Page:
A Nation Divided Makes Great Football

The Saints' Drew Brees is just too good a passer, with too many great receivers, to be contained by the 49ers in Saturday's divisional-round playoff game. (Photo by Kevin C. Cox/Getty Images)

Eight division winners will fight for spots in the AFC and NFC Championships this weekend. The last time no fifth- or sixth-seed teams won their Wild Card playoff games was 2007.  Since the 1978-79 NFL playoffs – the first season with Wild Card playoff births (albeit just one per conference) – the higher-seeded teams have never won all their first- and second-round games.

At least one of the better-rested teams will very soon enjoy a much longer respite. Who will it be? Here’s my preview.

Saints vs. 49ers

Saturday, 4:30 p.m. at San Francisco

San Francisco has a very strong defense: first in rushing yards per game, second in points per game, fourth in total yards. Notice which category I left out? That’s right: passing yards per game. And they’re taking on New Orleans – the best passing team in the NFL. Drew Brees can shred even good secondaries like confetti. There are far worse pass-defenses (including New Orleans’), but the 49ers’ biggest weakness plays directly into the hands of the Saints’ greatest strength.

Meanwhile the 49ers average over 10 fewer points per game than the Saints. The 49ers’ offense is horrendous: their best wide receiver, Michael Crabtree, has caught just four touchdown passes, while QB Alex Smith is an untested, above-average quarterback who can only be used sparingly (just 197 yards per game). Frank Gore runs well, but the Saints defend against the run far better than against the pass.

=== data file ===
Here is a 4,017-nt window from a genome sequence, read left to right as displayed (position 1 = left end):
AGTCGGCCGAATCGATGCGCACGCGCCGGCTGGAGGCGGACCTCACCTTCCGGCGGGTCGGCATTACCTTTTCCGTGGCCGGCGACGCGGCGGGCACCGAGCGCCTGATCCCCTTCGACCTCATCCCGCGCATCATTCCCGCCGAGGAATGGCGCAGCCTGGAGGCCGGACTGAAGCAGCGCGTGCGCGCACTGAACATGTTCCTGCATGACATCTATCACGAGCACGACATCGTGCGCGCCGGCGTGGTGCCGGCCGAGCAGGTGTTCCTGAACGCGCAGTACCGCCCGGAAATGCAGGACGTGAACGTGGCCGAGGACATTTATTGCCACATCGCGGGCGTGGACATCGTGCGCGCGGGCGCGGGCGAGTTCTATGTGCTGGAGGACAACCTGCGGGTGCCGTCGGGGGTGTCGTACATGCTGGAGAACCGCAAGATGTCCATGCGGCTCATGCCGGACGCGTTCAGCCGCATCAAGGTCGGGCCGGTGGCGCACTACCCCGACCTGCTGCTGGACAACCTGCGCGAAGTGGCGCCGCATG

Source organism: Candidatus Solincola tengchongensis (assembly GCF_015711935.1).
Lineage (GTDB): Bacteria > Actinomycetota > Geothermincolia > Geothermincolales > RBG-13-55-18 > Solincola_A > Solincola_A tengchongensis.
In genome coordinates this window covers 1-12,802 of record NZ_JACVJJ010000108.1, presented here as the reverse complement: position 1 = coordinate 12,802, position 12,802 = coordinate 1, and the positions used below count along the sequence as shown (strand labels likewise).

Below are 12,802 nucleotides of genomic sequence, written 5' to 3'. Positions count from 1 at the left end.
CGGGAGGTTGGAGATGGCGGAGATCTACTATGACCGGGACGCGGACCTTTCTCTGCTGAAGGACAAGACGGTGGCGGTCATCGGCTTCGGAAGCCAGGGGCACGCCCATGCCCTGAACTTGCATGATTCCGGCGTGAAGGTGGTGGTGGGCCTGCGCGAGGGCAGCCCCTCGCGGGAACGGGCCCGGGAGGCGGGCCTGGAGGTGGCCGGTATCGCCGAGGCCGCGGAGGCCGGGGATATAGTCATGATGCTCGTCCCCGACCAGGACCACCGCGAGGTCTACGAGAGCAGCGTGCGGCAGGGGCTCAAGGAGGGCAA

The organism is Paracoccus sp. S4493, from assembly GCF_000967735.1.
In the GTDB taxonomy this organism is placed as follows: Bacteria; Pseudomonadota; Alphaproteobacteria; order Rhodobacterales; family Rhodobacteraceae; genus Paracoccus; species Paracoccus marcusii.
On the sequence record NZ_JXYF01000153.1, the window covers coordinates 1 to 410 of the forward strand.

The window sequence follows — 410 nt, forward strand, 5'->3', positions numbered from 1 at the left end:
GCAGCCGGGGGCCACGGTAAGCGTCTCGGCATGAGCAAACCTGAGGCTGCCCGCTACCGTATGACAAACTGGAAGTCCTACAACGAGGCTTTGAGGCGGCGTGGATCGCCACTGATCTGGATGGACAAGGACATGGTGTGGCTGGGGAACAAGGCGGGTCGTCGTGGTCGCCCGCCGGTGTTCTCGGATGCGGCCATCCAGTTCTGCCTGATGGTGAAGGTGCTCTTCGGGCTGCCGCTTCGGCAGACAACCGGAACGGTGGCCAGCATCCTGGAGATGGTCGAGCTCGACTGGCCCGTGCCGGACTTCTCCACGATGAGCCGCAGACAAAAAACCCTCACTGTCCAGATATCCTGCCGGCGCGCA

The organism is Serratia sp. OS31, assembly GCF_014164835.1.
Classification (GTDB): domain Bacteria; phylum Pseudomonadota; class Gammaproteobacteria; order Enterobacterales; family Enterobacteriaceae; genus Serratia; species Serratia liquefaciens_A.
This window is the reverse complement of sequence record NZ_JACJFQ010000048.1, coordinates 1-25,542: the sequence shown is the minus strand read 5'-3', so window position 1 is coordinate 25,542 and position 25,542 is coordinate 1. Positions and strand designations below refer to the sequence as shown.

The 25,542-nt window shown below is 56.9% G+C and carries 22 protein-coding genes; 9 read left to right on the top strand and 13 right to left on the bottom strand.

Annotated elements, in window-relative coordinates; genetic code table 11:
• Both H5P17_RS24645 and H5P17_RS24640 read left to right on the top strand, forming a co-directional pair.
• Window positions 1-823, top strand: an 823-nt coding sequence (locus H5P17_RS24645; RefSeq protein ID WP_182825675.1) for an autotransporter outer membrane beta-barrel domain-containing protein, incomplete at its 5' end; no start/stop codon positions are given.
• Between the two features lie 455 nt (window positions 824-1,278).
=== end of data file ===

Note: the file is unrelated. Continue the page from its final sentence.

San Francisco can’t match New Orleans’ scoring, so they’ll have to win it by forcing turnovers. Only problem: the Saints showed last week against the Lions that they too can intercept passes.Pick: Saints.

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Wild Cards, You Make My …

The Texans beat the Bengals in week 14 of the regular season. Expect the same result when they open up Wild Card weekend Saturday afternoon. (Photo by Andy Lyons/Getty Images)

Finish the line yourselves, sickos. Here’s my preview for this weekend’s NFL Wild Card games.

Bengals vs. Texans

Saturday, 4:30 p.m. at Houston

Neither quarterback for this game terrifies opposing defensive coordinators. T.J. Yates, Houston’s starter since Matt Schaub went down with a shoulder injury in Week 12, has matched Schaub’s accuracy – 61.2 vs. 61.0 percent – but he’s coming off an injury. He also lacks Schaub’s decision-making skills, throwing three picks and fumbling four times in just six games. Cincinnati, meanwhile, counters with Andy Dalton, a less accurate passer who in his rookie year has thrown a troubling 13 interceptions, despite the 20 touchdown passes.

Fortunately for the Texans, they have one of the most elite running backs in the game: Arian Foster, whose 94.2 yards per game ranks second in the NFL. Houston can overcome a weak passing game with their juggernaut rushing attack.

Defensively, the Bengals are good, but the Texans are better. Texan linebacker Connor Barwin is tied for ninth in the NFL with 11.5 sacks, and the Texans have the third best pass-defense in the league. They also have the fourth best run-defense and allow the fourth-fewest points per game. Supposedly, defense and running the ball wins in the playoffs. If conventional wisdom holds, the Texans beat the Bengals. Pick: Texans.

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